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Singapore's Air Turns "Hazardous" as Indonesian Fires Rage

A view from Mount Faber hill shows residential and commercial buildings shrouded in haze in Singapore on June 17, 2013.
Roslan Rahman | AFP | Getty Images
A view from Mount Faber hill shows residential and commercial buildings shrouded in haze in Singapore on June 17, 2013.

Singapore's air quality deteriorated to "hazardous" levels late on Wednesday as smoke from slash-and-burn land clearing in Indonesia enveloped the city-state, inflaming tensions between the Southeast Asian neighbors.

Singapore, a major financial centre, will send a delegation to Jakarta on Thursday to discuss the smog that has turned its usually clear skies grey, Environment Minister Vivian Balakrishnan told a news conference.

The outlines of skyscrapers were barely visible in the central core of the bustling city-state and the smell of burnt wood permeated the air.

"Things will get worse before getting better," the Today newspaper quoted Balakrishnan as saying on its Twitter feed.

(Read More: Investors Face Political Hurdles in Indonesia: Expert)

The Pollution Standards Index (PSI) soared to a record high of 321 at 10 p.m., up from 290 just an hour earlier and below 200 earlier in the day. The haze has also shrouded some parts of Malaysia.

A PSI reading above 300 indicates "hazardous" air quality, while a reading between 201 and 300 means "very unhealthy".

The 321 level smashed the previous record of 226 reached in Singapore in 1997 when smoke from Indonesian fires disrupted shipping and air travel across Southeast Asia.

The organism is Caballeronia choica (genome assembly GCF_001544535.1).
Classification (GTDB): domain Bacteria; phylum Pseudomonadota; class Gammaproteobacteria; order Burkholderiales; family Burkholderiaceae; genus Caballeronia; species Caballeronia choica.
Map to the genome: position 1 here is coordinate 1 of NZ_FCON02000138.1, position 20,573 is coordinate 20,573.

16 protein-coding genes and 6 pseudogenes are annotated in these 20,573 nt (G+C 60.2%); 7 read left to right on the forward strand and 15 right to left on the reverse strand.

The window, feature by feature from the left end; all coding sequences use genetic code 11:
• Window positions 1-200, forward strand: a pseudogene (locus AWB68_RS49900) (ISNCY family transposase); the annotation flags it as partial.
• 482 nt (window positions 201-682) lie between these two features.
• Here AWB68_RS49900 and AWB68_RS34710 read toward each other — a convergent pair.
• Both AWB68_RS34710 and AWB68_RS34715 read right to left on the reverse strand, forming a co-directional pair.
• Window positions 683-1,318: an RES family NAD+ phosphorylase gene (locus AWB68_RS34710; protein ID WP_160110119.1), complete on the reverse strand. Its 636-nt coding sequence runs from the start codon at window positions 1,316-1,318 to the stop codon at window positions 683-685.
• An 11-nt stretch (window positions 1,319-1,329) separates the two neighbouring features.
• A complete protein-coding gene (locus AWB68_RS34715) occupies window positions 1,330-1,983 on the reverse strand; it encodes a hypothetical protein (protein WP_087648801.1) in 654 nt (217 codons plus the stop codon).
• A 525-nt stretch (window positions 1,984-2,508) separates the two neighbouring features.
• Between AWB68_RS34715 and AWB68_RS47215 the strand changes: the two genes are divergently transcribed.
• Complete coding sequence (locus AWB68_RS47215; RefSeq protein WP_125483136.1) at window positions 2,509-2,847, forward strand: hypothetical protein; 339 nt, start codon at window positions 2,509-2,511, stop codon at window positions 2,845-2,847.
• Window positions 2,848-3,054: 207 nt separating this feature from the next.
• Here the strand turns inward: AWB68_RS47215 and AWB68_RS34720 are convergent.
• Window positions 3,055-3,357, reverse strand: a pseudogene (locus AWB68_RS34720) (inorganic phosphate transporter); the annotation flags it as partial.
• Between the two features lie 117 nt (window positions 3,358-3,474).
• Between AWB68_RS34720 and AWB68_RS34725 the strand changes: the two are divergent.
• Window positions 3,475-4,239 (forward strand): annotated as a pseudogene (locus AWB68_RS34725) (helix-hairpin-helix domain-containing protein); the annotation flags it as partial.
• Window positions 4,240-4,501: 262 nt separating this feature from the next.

(Watch Now: Smoky Haze Clouds Singapore for Third Day)

Operations at Singapore's Changi Airport, an Asian aviation hub, have not been affected so far but work at some construction sites appeared to have stopped or slowed.

Drug stores and supermarkets ran out of face masks and people queued in long lines to buy multiple boxes of them when fresh supplies came in.

Raffles Quay Asset Management, which manages the Marina Bay Financial Centre complex that houses many of the banks operating in Singapore, said it has issued face masks to security staff.

"They are stationed outdoors for long hours and directly exposed to the haze," it said.

The illegal burning of forests to clear land for palm plantations is a recurring problem in Indonesia, particularly during the annual dry season from June to September.

(Read More: Indonesia Trade Minister Rejects Protectionist Label)

Indonesian officials have suggested companies based in Singapore may be partly to blame for the blazes. Singapore has said it wants Indonesia to provide maps of land concessions so it can act against firms that allow slash-and-burn farming.

"What we know is that there are several foreign investors from Singapore involved. But we can't just blame them for this since we still need to investigate this further," said Hadi Daryanto, a senior official at Indonesia's Forestry Ministry.

Singapore-based palm oil companies with land concessions in Indonesia include Wilmar International, Golden Agri-Resources Ltd and First Resources Ltd.

Wilmar, Golden-Agri and First Resources said on Wednesday they had a "zero burning" policies and used only mechanical means to clear land. Cargill, whose Asia-Pacific regional hub is in Singapore, said there were no hotspots nor fire on its plantations in South Sumatra and West Kalimantan.